Contrary to what it looks like, kohlrabi is not a root vegetable. Instead, as a form of cabbage, it’s a member of the mustard family. Its fleshy bulbous stem forms just above the ground looking something like the Sputnik of vegetable, with a squat bulb and antennae-like shoots.
The name translates from German as ‘turnip cabbage’ and the mild, sweet flavour is somewhere between these two vegetable cousins. Kohlrabi taste and texture can also be likened to broccoli stem, with a sweet yet mild, peppery bite—a little like radish.
Raw kohlrabi is juicy and crunchy and adds a fresh taste to salads and slaws. Chiffonade it finely and toss in a vinaigrette. Its lightly spicy crunch plays well with cabbage, carrots and greens. Diced kohlrabi is a nice addition to soups and stews and can be treated as a root vegetable, like turnip.
It’s particularly good in a creamy, puréed soup with mild spices so that its sweet flavour can really shine through. Or try it added to recipes for cream of potato, cream of broccoli, and even cream of mushroom soup.
Steamed kohlrabi can be served as a side dish with a little melted butter, mashed, or pureed and added to fritters.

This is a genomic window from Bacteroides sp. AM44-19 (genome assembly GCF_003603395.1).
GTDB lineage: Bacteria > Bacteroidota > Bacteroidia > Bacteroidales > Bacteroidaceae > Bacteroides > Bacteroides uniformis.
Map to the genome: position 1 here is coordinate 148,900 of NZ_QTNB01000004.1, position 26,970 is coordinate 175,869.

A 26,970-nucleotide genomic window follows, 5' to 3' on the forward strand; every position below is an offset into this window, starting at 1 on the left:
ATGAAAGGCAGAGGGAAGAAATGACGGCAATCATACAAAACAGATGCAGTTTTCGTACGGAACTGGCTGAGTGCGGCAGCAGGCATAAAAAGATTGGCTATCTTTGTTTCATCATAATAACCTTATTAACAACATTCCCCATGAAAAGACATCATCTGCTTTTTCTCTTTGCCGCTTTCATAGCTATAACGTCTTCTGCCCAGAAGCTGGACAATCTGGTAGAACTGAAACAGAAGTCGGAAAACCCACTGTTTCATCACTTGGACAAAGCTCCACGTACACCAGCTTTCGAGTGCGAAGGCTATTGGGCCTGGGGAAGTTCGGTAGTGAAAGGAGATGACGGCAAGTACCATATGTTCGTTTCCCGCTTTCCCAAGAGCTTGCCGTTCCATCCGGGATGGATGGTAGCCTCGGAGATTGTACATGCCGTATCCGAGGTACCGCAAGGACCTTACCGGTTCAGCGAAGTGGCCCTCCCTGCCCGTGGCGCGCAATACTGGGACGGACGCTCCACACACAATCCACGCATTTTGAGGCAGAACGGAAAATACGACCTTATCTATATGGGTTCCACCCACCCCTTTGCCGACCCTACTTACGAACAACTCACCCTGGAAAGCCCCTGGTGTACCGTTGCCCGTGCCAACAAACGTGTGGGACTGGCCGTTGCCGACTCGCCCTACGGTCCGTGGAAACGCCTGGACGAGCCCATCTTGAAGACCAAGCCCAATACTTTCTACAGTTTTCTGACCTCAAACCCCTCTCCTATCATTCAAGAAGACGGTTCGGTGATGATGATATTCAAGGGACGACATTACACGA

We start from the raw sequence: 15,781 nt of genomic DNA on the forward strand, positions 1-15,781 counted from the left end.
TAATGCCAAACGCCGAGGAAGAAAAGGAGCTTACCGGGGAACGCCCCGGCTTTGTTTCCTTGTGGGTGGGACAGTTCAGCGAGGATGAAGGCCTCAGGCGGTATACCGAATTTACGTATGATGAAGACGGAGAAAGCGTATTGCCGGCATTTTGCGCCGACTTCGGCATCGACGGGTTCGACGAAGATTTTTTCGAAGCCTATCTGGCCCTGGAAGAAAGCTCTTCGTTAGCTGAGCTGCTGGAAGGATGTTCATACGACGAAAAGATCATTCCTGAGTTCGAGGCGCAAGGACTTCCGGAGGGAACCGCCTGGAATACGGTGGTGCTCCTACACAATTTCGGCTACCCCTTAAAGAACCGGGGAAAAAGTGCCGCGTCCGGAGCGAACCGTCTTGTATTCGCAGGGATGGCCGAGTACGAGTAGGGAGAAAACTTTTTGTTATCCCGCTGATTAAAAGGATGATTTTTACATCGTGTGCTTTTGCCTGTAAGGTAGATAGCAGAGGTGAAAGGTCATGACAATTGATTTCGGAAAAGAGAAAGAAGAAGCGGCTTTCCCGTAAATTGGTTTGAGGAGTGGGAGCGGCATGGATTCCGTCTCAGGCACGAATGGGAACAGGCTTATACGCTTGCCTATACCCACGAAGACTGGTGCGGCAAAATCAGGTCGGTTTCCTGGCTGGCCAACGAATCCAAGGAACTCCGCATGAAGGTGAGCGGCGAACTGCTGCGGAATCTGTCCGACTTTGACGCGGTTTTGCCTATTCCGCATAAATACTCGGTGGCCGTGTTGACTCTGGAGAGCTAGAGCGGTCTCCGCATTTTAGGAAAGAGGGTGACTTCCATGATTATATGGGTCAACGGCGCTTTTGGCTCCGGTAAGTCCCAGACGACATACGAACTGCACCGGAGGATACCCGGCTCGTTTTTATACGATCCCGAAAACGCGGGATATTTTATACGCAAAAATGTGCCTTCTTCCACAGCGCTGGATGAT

In Germany, where kohlrabi is popular and readily available, you will often find it cooked in cream. Slices or chunks of the kohlrabi are boiled in broth or salted water until tender, then served with a cream sauce made with the cooking liquid.
Hungarians adore kohlrabi too, enjoying it as a creamy soup or stuffed—ground or leftover pork and beef are combined with egg and sour cream and stuffed into a hollowed-out kohlrabi.
Also popular in a lot of Indian cooking, kohlrabi naturally goes well with traditional Indian spices.
Like most other vegetables, when roasted in the oven, the outside of the kohlrabi caramelises and the flavour sweetens and mellows.
Kohlrabi is protected by a thick skin, which is either purple or pale green. There are no flavour variances between the colours, and the ‘meat’ inside is all the same off-white colour. Use a sharp knife to remove the skin, as it’s too thick for a traditional vegetable peeler.
Kohlrabi can be grown in most areas as it withstands frosts. Grown across the North Island from Pukekohe to the Horowhenua, and Canterbury during the warmer half of the year.